Priss Fotheringham: London’s Second Best Whore

May 14, 2024 1 comments

At the corner of Whitecross Street and Old Street in East London, on the walls above Jane Roe Kitchen, you’ll see a commemorative blue plaque dedicated to a certain Miss Priss Fotheringham, who has laid claim to the rather salacious title of “the second best whore in the city.” The title was awarded to her in 1660 by John Garfield in The Wandering Whore, a directory of prostitutes working in 17th century London.

Photo credit: Maggie Jones/Flickr

Born in Scotland around 1615, Priss Fotheringham later moved to London, where she worked as a prostitute. In her youth, she was described as a "cat-eyed gypsy, pleasing to the eye," but by her thirties, her face had been scarred by smallpox and worsened by quack medicines. Years of heavy gin consumption also negatively affected her appearance.

In 1652, Priss was charged with running a house of ill repute, after being discovered “sitting between two Dutchmen with her breasts naked to the waist and without stockings, drinking and singing in a very uncivil manner.” She was convicted and sent to Newgate Prison.

In 1656, Priss married Edmund Fotheringham, whose mother ran a seedy brothel on Cow Lane, Finsbury. Edmund used to bully and beat her and acted as her pimp, forcing Priss to leave her husband for a sword sharpener, taking much of her husband's money with her. In 1658, she was arrested again by Middlesex Justice of the Peace:

For being a notorious strumpet, a common field walker and one that hath undone several men by giving them the foul disease, for keeping the husband of Susan Slaughter from her ever since December last and hath utterly undone that family, and also for threatening to stab said Susan Slaughter whenever she can meet her, the woman being very civil woman, and also for several other notorious wickedness which is not fit to be named among the heathen.

When the money ran out the sword sharpener left her, and she returned to her husband who reported her for theft. Once again, Priss found herself before the judges who decided that the sooner they hanged the depraved lady, the better. But the new Lord Protector Richard Cromwell stepped in and pardoned her.

Priss spent about a year in Newgate Prison, where she met fellow brothel-keepers Damaris Page and Elizabeth Cresswell and the writer of The Wandering Whore, John Garfield. After her release, Priss established herself as the madam of The Jack-a-Newberry, a tavern located at the corner of Whitecross Street and Old Street. She later renamed the tavern to The Six Windmills, where she gained notoriety through London's burgeoning printing industry. References to the Fotheringham's brothel appear in John Garfield's The Wandering Whore (1660), and The Unparalleled Practices of Mrs Fotheringham (1660), Strange and True News from JackaNewberries (1660), the Strange and True Conference between Two Notorious Bawds (1660) and Man in the Moon (1660).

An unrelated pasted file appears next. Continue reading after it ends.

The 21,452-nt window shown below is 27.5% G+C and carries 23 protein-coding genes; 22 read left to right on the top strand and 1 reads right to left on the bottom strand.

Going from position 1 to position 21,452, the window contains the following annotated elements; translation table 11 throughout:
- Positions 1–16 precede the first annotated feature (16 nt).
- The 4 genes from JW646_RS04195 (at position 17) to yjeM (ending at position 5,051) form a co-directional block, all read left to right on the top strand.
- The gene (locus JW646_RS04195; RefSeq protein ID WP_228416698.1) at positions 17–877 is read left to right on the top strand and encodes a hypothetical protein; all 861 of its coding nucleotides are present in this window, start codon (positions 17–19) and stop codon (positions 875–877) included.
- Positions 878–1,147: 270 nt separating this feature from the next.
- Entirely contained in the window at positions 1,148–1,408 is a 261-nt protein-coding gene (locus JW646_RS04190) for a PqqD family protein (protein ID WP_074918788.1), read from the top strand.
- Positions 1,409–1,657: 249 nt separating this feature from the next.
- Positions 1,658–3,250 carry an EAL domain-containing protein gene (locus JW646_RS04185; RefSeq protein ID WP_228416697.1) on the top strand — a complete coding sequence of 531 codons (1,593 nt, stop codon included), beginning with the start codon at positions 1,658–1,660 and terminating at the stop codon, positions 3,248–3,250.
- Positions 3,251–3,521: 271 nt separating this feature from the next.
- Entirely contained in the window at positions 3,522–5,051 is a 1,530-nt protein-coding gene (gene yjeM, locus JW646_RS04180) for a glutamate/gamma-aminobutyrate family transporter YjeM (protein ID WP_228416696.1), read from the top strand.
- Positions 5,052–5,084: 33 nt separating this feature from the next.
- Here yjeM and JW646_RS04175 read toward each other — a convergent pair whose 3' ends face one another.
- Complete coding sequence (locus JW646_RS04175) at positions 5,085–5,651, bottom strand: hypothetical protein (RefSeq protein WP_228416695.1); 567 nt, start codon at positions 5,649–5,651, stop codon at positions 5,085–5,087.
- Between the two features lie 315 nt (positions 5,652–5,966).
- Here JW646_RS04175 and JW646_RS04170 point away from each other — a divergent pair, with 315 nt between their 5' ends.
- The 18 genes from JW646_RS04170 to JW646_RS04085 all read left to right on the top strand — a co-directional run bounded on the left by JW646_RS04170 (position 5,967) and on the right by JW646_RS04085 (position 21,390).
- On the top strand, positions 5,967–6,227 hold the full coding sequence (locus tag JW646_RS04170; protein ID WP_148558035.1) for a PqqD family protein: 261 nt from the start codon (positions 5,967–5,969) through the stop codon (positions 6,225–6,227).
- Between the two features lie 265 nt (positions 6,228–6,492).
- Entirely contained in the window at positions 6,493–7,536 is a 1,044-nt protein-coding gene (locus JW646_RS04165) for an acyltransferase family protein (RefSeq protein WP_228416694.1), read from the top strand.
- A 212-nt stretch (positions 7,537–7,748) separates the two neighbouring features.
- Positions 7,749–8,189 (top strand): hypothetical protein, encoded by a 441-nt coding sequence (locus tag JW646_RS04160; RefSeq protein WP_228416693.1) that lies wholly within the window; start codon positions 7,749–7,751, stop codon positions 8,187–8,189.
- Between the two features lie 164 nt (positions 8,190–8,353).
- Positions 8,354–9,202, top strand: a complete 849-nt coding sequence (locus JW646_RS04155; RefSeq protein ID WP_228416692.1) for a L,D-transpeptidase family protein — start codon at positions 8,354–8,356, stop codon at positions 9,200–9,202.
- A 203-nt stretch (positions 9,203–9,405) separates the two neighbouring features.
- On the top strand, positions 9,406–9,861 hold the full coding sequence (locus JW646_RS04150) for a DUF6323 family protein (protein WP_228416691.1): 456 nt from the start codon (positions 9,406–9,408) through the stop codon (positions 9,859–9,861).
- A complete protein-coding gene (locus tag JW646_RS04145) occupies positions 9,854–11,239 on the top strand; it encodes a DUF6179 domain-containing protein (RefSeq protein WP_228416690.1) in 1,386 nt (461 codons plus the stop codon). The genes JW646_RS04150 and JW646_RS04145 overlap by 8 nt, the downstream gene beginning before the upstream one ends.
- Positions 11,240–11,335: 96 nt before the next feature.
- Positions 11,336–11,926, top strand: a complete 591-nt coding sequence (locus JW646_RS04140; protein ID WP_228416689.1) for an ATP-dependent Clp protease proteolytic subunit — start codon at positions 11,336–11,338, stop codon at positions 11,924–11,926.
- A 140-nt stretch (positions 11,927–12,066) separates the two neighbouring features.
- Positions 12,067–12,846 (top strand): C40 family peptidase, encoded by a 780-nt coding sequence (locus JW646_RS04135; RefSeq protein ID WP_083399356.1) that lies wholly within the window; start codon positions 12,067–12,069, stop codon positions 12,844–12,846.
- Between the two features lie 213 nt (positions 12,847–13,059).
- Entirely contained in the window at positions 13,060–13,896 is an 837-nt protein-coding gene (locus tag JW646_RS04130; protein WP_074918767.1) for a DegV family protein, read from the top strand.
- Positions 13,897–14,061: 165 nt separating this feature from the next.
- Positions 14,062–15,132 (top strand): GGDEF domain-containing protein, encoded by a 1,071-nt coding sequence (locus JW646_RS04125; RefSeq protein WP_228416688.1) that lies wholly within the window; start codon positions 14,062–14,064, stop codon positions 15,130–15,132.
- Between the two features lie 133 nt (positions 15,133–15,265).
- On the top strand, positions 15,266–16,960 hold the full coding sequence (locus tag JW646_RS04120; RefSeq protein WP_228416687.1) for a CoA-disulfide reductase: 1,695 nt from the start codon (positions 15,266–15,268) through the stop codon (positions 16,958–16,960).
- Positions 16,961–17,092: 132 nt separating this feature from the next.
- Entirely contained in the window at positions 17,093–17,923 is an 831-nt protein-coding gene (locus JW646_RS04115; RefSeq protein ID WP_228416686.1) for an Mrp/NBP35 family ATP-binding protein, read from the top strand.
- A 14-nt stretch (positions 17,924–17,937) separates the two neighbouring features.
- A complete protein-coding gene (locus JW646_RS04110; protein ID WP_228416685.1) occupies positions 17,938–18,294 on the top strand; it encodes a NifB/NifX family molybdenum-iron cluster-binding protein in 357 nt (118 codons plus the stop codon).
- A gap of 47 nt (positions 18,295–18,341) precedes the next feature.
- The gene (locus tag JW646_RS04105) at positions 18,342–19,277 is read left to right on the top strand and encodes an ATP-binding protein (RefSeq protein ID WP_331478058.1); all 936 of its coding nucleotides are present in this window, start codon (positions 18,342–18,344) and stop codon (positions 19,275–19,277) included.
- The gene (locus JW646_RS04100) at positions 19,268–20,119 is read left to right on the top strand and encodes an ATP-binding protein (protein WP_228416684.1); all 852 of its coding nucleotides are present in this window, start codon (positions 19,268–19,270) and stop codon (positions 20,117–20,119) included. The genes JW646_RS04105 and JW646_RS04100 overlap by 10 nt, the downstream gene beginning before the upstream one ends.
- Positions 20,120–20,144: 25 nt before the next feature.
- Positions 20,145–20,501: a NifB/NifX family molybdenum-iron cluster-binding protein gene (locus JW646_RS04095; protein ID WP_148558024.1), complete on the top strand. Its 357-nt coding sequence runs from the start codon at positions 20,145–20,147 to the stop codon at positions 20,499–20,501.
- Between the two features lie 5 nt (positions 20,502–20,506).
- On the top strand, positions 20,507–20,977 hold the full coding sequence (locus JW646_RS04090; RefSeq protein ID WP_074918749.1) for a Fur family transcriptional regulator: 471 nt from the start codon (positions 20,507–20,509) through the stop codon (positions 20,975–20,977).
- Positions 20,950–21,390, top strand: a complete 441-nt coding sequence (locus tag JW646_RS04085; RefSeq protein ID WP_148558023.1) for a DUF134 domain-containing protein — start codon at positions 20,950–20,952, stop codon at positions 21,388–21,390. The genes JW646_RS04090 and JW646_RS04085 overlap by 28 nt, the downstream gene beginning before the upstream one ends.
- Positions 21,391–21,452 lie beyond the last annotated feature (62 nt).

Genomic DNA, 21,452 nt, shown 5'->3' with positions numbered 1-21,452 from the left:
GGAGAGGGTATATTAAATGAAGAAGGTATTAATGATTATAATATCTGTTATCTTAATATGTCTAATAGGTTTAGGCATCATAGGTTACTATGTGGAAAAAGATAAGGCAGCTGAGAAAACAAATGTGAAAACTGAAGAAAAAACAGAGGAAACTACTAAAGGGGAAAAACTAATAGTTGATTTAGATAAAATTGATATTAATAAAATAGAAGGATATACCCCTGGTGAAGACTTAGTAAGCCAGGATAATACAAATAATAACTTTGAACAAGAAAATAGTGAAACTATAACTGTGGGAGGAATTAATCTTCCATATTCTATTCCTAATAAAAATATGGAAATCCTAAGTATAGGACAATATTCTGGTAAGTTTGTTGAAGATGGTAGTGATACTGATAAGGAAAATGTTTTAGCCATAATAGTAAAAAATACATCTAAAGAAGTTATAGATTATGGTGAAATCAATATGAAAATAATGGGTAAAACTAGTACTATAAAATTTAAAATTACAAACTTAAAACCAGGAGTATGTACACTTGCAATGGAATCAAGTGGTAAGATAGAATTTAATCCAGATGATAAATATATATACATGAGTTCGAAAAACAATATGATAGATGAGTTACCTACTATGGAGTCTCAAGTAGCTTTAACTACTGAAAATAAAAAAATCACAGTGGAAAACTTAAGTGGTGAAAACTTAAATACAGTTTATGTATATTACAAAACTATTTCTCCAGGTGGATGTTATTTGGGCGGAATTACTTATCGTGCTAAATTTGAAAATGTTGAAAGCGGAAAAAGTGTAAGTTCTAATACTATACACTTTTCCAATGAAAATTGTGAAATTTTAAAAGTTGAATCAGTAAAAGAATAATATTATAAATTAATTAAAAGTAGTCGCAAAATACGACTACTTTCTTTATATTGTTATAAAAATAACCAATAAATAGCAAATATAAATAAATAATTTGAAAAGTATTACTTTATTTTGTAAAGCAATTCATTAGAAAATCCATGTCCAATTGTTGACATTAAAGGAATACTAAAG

Priss’s fame partly stemmed from her popularization of a rather bizarre and kinky sex act known as ‘chucking’. This act involved Priss standing on her head, stark naked, with two men holding her legs apart. Customers in the tavern would then insert coins into her gaping vagina. According to legend, she could fit 16 half-crowns into her ‘commoditie’. Occasionally, customers would pour wine into her orifice, which greatly annoyed her as it caused a burning sensation.

Priss performed chucking several times a day, turning the tavern into a notorious venue known as Priscilla Fotheringham's Chuck Office and the Half Crown Chuck Office. The popularity of the act led Priss to teach the other girls in the tavern the delicate art of chucking. One notable student was the Dutch prostitute Mrs. Cupid. According to The Wandering Whore, Mrs. Cupid once performed a particularly memorable chucking session, inserting a bizarre collection of objects including “French dollars, a pair of Spanish pistols, and English Half-Crowns,” followed by “Rhenish wine.”

As the years went by, Priss transitioned into the managerial side of brothel running, becoming a kind of matron for the younger girls. Her physical fitness, maintained through years of performing the chucking act, began to wane as she aged and was afflicted by disease. John Garfield wrote in 1663 that she was “now overgrown with age and overworn with her former all-to-frequent embraces.”

Her husband died soon after, "rotten with syphilis," and in 1668, Priss, now in her mid-fifties, succumbed as well. Despite the hardships she faced, Priss died wealthy, leaving behind a notorious house of ill repute. Her legacy persisted through the tales of her exploits and the continued operation of her infamous establishment. The blue plaque commemorating her at the corner of Whitecross Street and Old Street serves as a reminder of her colorful and controversial life.

# Whitecross Street Part 4 – Entertainment, The Amateur Examiner
# Priss Fotheringham, Wikipedia


  1. I’m fairly curious about the impetus for and bureaucratic process of getting that sign on the building.


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